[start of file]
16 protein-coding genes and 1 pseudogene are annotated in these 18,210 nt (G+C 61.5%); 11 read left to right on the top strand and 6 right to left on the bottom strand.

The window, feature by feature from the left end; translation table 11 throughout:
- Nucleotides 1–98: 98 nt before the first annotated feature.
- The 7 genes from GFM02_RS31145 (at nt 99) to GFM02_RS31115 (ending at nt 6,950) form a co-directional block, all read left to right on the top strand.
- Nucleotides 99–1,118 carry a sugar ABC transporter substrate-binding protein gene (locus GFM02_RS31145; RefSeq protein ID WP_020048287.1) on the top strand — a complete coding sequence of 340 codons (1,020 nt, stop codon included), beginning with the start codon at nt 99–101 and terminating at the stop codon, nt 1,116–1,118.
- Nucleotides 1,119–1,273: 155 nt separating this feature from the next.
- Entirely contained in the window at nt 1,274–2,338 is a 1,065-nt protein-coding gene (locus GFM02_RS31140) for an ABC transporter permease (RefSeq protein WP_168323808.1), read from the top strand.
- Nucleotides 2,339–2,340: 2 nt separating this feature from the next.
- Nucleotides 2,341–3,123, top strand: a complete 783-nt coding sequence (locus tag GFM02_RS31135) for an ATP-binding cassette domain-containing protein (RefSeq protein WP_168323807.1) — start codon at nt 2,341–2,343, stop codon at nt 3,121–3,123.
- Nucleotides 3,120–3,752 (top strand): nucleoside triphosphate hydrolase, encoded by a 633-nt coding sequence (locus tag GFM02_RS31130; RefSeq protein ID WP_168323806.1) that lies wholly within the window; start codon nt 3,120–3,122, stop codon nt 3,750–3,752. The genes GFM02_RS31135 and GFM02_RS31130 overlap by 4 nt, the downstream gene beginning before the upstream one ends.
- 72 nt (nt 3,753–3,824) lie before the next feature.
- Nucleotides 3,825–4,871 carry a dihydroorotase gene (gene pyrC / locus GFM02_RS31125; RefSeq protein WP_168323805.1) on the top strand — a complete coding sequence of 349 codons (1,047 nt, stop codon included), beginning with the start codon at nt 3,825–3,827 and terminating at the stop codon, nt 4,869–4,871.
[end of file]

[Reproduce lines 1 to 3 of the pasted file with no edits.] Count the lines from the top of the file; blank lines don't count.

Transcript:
16 protein-coding genes and 1 pseudogene are annotated in these 18,210 nt (G+C 61.5%); 11 read left to right on the top strand and 6 right to left on the bottom strand.

The window, feature by feature from the left end; translation table 11 throughout:
- Nucleotides 1–98: 98 nt before the first annotated feature.